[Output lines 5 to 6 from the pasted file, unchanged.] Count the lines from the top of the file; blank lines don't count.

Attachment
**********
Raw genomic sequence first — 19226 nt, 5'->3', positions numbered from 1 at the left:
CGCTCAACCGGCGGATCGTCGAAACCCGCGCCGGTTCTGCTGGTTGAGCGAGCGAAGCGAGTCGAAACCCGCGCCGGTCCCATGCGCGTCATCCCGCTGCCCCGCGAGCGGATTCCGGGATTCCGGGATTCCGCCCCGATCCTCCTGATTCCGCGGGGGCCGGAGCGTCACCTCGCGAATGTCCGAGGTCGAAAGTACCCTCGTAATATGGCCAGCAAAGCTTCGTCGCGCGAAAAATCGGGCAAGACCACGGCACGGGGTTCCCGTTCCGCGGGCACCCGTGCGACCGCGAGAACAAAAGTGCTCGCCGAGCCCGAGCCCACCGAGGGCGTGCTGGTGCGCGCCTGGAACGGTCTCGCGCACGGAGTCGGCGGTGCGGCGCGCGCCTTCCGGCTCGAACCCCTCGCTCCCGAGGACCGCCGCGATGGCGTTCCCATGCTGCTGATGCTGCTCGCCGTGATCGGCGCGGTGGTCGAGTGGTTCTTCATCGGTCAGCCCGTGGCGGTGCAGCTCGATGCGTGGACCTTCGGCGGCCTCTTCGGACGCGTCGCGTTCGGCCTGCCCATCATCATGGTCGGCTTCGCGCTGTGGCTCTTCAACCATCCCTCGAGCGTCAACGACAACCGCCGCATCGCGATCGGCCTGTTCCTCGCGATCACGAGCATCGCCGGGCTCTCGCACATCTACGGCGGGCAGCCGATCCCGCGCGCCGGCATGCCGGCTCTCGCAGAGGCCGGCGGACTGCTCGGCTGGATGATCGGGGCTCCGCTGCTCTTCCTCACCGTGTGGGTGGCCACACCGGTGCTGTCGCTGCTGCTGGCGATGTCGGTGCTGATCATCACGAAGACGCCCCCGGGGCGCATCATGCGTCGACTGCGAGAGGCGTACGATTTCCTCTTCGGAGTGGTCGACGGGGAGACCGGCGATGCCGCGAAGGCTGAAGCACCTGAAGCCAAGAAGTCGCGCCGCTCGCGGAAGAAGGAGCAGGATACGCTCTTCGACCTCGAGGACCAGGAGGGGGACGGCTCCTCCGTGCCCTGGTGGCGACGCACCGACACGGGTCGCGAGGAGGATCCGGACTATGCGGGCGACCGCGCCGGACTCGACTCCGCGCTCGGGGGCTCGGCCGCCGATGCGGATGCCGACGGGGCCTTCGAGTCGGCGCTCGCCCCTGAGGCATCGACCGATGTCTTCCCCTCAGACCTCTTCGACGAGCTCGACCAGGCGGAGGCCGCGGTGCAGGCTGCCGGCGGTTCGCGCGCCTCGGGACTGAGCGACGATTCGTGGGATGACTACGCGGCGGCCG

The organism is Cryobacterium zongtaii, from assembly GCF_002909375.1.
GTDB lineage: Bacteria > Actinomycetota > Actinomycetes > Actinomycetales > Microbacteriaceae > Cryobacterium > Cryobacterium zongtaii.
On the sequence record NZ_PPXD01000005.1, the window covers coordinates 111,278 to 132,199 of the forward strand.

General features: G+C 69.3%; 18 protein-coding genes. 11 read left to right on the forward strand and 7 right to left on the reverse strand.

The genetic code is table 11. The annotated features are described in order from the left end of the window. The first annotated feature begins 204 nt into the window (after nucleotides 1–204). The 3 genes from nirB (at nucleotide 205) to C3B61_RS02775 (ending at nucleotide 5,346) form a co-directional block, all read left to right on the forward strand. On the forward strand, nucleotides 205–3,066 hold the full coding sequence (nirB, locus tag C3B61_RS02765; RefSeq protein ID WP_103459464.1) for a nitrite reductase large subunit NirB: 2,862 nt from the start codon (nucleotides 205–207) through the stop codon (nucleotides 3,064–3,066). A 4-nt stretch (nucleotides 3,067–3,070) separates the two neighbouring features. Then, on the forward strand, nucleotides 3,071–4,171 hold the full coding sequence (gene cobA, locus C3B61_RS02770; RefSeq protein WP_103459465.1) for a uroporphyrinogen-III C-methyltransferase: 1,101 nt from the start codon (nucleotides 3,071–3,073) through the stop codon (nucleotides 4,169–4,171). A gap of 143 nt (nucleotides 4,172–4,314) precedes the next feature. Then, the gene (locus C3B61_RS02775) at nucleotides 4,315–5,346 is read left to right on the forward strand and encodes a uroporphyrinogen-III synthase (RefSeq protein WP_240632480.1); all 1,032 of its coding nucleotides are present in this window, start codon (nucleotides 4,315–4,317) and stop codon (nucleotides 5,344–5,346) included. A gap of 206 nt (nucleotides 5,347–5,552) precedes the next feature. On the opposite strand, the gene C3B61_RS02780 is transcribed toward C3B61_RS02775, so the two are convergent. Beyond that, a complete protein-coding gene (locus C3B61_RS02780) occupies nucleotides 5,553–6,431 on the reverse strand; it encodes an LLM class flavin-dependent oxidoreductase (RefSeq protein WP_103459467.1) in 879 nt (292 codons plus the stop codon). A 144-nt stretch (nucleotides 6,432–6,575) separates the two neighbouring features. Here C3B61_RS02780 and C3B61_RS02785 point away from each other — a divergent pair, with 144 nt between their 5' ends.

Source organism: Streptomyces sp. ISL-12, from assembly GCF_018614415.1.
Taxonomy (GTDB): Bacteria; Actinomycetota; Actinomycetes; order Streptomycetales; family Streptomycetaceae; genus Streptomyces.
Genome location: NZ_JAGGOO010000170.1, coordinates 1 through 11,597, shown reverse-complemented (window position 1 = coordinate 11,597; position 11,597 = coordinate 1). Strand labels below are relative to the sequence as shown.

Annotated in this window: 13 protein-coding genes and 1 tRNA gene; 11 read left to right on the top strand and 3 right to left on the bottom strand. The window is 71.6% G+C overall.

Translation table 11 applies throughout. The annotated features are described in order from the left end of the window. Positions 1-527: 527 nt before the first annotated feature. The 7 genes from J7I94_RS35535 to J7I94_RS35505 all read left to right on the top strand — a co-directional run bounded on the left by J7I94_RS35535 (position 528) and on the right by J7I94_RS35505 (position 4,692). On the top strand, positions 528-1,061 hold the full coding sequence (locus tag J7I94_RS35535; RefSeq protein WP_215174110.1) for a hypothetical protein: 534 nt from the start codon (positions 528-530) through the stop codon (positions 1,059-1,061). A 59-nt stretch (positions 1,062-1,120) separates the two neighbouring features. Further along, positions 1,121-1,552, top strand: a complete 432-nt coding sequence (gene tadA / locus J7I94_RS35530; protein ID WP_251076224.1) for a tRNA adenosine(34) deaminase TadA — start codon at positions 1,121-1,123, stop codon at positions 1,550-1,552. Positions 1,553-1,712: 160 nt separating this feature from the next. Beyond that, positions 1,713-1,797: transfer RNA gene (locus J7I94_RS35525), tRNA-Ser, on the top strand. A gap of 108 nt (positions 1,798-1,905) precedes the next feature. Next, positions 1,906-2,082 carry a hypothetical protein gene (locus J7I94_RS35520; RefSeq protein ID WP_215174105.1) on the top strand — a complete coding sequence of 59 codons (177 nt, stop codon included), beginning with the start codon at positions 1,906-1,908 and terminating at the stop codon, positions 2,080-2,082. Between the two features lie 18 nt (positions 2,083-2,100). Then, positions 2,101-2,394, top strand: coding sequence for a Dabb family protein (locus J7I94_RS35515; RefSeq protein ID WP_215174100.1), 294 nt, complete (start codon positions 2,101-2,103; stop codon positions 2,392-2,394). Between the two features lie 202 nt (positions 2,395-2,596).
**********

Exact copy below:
On the sequence record NZ_PPXD01000005.1, the window covers coordinates 111,278 to 132,199 of the forward strand.

General features: G+C 69.3%; 18 protein-coding genes. 11 read left to right on the forward strand and 7 right to left on the reverse strand.